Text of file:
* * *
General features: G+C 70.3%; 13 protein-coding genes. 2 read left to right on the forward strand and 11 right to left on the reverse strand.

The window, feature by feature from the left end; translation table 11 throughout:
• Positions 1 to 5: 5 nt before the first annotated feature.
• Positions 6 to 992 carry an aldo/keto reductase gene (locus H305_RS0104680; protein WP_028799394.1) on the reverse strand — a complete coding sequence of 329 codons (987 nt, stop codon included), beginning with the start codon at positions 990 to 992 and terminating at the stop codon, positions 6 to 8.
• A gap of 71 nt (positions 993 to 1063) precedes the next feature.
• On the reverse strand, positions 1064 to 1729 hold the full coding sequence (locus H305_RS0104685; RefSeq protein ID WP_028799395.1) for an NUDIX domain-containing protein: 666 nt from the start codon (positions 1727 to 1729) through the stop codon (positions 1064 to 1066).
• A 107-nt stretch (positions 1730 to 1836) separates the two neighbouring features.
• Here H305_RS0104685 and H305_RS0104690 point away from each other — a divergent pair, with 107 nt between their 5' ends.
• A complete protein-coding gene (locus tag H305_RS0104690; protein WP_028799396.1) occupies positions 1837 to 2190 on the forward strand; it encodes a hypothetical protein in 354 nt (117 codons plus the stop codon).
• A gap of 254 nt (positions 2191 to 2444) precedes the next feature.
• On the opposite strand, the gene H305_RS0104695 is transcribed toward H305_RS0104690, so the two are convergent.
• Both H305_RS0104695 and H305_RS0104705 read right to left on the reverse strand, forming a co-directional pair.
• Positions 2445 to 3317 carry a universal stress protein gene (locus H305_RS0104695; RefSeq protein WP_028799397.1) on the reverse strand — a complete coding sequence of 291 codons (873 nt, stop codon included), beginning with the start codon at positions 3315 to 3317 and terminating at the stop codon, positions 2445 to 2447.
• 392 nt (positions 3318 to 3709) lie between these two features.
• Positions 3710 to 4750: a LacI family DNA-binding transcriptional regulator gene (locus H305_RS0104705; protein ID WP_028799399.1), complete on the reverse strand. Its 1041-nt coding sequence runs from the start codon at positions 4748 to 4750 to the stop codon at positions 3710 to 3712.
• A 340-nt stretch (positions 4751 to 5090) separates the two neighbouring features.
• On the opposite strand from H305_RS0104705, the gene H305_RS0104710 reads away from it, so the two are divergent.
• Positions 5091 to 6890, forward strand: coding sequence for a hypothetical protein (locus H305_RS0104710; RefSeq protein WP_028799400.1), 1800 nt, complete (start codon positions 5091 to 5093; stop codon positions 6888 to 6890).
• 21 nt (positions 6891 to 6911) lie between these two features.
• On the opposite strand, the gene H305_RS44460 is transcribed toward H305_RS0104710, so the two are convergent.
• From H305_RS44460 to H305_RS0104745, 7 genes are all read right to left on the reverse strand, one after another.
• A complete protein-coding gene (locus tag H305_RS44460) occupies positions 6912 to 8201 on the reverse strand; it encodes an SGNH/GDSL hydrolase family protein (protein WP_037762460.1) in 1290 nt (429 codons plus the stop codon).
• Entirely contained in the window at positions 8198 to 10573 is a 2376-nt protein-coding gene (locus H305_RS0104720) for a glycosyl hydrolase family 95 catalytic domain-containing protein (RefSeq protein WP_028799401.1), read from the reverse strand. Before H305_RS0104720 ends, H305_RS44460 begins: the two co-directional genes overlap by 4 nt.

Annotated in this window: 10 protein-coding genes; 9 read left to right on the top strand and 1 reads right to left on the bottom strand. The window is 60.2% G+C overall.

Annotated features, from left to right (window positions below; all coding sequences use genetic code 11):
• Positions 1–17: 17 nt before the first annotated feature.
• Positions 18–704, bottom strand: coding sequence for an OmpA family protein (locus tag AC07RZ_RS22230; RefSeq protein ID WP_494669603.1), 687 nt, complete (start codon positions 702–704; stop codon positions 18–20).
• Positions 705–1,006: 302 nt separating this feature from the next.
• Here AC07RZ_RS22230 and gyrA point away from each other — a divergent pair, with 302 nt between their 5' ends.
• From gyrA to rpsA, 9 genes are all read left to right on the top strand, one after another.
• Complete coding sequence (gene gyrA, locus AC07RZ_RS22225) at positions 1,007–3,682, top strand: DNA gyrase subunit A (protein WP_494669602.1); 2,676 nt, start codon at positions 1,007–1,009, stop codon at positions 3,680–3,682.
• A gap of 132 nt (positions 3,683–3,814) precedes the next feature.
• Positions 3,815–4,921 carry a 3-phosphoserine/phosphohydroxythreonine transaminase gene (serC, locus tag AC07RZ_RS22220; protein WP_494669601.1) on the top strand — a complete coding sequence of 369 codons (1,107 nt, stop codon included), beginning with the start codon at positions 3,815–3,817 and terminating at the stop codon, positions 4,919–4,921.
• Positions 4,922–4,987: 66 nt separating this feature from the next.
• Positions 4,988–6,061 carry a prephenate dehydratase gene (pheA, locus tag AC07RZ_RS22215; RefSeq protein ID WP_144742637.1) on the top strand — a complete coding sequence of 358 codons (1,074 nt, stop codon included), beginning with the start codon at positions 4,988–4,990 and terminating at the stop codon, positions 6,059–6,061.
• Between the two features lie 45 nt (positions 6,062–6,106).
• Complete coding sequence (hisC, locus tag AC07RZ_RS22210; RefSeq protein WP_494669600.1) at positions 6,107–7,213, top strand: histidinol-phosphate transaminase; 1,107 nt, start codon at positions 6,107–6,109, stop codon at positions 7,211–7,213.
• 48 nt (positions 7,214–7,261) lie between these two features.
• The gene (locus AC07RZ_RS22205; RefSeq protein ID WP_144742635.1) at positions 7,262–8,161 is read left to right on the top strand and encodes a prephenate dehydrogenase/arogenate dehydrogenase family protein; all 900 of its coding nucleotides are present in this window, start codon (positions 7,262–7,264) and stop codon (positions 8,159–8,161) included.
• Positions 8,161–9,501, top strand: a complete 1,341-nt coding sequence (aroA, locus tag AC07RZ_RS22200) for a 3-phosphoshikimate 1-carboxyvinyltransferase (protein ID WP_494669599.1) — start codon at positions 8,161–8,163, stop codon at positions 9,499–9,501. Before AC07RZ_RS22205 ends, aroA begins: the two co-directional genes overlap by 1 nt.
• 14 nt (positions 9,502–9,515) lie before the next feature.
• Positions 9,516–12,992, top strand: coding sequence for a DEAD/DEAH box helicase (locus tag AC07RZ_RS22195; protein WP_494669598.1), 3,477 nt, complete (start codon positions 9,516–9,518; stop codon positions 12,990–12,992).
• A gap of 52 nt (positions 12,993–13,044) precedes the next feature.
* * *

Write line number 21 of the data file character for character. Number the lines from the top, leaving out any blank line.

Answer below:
• From H305_RS44460 to H305_RS0104745, 7 genes are all read right to left on the reverse strand, one after another.